The gift shops at our latest National Park sell a variety of shirts, caps, and jackets bearing the SNP logo. It stands for Shenandoah National Park, the first park easily accessible from the larger cities in the eastern third of our country. We’re hanging out at a lovely campground called Big Meadows in SNP. There are over 200 sites here and although none have juice, all have easy access to water and dump stations; generators are allowed five hours a day. This is beautiful country, charming in a way the West is not: old orchards and cemeteries tell you that people of European descent have been here for well over 300 years. Mostly they improved the landscape.
Spring comes late to higher altitudes, and at 3,500’, Big Meadows is high for the East. The dogwoods are just beginning to bloom here; the bears are still sleeping a lot. The days are comfortable with cool, not cold, nights. Our campground opened in late March but has refused to book reservations for dates before May 6. I am writing this on May 6 but today Big Meadows is only 10% occupied. But last Saturday, May 2, was wall to wall people. Every site in this campground was taken by 4:00 p.m. By noon Sunday, May 3, most were gone and it looked like 15% occupancy. Lots of young adults from D.C. and Baltimore drive to Shenandoah with their tents and camp stoves for one night of good sleep and clean air. For now this is Saturday National Park. Later in the season people will reserve sites for several days, but for a while you can drive in Sunday through Thursday without reservations and find a good site that’s available until noon Saturday.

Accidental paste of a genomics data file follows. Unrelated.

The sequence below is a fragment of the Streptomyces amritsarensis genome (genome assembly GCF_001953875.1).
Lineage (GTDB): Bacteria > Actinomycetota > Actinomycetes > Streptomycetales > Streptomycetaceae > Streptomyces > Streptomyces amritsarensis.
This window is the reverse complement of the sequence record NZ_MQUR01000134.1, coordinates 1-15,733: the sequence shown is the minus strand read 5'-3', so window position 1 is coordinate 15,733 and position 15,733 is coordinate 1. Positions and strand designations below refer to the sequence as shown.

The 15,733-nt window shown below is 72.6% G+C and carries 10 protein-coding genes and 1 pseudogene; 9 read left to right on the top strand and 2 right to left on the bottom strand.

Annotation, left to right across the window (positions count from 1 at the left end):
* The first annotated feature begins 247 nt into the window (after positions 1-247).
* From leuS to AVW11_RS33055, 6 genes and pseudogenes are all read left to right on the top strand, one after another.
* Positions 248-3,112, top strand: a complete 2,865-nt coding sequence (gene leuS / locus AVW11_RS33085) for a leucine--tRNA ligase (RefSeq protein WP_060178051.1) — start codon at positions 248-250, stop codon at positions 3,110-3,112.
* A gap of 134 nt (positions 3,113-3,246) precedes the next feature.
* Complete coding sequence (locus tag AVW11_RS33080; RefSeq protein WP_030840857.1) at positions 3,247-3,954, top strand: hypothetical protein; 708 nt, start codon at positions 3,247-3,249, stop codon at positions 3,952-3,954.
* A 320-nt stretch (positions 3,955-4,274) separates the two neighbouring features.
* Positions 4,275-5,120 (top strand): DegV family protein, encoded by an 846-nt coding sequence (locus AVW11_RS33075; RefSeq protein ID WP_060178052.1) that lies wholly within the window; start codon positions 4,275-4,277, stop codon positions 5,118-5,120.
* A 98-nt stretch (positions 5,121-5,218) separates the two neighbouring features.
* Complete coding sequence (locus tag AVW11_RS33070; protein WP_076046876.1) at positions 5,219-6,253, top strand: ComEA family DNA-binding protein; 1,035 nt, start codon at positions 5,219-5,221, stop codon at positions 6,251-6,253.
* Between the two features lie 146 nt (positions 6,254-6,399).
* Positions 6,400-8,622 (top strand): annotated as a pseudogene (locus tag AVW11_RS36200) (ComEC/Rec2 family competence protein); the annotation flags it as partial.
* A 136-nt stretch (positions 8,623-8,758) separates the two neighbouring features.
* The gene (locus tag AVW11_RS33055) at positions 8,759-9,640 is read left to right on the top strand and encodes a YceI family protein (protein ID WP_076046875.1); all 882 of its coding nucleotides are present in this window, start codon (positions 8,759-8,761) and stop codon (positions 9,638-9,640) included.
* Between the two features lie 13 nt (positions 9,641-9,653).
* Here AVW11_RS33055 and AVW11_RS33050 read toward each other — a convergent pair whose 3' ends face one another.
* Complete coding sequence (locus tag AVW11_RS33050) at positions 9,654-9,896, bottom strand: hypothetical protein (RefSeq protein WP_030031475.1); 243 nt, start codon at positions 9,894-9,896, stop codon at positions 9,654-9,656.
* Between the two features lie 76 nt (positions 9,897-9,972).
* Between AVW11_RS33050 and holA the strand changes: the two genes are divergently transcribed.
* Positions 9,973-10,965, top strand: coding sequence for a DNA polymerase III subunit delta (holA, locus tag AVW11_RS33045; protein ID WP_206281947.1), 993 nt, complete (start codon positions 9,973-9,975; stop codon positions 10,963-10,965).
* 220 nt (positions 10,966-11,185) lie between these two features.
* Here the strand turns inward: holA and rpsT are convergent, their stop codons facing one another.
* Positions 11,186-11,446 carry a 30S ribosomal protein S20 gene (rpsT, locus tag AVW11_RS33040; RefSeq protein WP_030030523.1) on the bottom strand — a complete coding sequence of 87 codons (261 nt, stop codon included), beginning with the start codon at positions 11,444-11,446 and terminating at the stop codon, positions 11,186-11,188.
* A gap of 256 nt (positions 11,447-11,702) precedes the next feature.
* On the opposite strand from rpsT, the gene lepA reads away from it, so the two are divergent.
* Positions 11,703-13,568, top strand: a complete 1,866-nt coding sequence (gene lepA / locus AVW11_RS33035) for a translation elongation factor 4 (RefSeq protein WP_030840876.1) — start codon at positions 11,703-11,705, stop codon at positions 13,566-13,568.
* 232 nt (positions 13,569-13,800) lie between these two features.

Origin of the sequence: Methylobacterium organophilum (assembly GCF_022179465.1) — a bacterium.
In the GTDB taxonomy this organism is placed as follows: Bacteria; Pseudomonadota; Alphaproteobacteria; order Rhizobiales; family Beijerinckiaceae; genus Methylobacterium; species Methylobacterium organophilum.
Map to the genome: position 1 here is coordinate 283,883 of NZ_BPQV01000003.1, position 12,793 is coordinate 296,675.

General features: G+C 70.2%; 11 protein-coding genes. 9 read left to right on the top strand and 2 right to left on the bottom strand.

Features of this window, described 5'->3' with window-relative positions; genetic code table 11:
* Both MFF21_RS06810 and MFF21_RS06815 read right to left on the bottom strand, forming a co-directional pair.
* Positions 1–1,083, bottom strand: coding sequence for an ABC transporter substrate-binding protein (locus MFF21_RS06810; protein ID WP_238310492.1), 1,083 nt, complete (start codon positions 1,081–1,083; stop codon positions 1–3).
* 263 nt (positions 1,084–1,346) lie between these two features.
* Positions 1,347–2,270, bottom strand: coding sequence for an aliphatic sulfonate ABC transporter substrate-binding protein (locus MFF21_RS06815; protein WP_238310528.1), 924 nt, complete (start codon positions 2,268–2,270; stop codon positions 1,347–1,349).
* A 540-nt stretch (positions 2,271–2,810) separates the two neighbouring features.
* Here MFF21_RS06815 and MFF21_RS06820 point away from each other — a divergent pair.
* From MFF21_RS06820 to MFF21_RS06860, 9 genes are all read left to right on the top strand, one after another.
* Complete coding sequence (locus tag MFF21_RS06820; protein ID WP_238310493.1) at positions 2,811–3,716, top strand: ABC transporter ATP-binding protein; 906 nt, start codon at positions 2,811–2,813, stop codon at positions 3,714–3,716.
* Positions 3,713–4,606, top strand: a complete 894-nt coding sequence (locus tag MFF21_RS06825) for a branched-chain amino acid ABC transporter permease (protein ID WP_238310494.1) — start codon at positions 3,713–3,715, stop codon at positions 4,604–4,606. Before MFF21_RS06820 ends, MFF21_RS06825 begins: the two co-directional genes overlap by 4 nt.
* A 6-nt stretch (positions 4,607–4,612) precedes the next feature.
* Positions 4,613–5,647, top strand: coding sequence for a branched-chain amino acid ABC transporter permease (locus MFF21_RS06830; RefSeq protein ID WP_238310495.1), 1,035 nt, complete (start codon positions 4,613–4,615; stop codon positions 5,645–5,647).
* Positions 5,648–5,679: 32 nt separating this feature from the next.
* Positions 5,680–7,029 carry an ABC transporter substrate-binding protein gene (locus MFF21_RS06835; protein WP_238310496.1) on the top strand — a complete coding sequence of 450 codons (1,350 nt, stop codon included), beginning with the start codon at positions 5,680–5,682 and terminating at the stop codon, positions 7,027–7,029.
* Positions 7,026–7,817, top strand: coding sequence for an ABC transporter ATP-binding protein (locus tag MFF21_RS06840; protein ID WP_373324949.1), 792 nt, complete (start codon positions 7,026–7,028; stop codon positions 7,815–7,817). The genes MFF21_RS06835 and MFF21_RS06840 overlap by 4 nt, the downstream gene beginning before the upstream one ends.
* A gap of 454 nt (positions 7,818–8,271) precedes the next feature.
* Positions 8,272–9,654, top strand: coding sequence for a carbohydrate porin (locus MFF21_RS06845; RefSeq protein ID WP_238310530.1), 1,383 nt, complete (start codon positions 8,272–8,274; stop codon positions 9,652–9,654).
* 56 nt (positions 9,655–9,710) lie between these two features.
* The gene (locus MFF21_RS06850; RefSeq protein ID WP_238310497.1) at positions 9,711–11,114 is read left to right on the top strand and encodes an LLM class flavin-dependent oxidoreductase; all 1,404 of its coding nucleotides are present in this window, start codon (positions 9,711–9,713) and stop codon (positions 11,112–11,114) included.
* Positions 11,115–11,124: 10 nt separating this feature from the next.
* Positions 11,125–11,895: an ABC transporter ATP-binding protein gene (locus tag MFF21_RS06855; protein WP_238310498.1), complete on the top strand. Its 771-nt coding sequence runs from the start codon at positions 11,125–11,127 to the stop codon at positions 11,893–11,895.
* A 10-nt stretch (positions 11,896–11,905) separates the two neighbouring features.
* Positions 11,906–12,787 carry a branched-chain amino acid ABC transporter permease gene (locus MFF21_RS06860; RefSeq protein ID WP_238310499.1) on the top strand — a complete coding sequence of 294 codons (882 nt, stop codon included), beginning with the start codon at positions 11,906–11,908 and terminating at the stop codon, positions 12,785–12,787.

Whether you camp in an Airstream, RV, or tent you know things will break. Parts of your rig malfunction forcing you to find a work-around. So you do. Our ‘Stream’s smoke detector is ultra sensitive, often scaring me senseless when I’m making a roux, sometimes even boiling rice. The gray and black tank and battery monitoring lights are ridiculously dysfunctional. And now comes something new. To use an old Mooringsport term, last night Pink “cut a bad fart”. It was so powerful it set off our carbon monoxide alarm. Were there a logarithmic measure of odorific flatulence, this would have been the equivalent of an 8.0 on the Richter Scale. I can laugh about it now, but then? It warn’t so jokified.
A wind so foul deserves a name. A friend’s grandpa had 27 grades for honks, each with a different colorful handle. My favorite on his list was Silent Smoker (you have to leave the room but don’t know who to blame.) The best adjective I can come up with is Godzillian after that nuclear-mutated, megawatt-gobbling reptile who destroys Tokyo in even numbered years. But that’s not good enough; we can do better.
Reader entries are hereby solicited.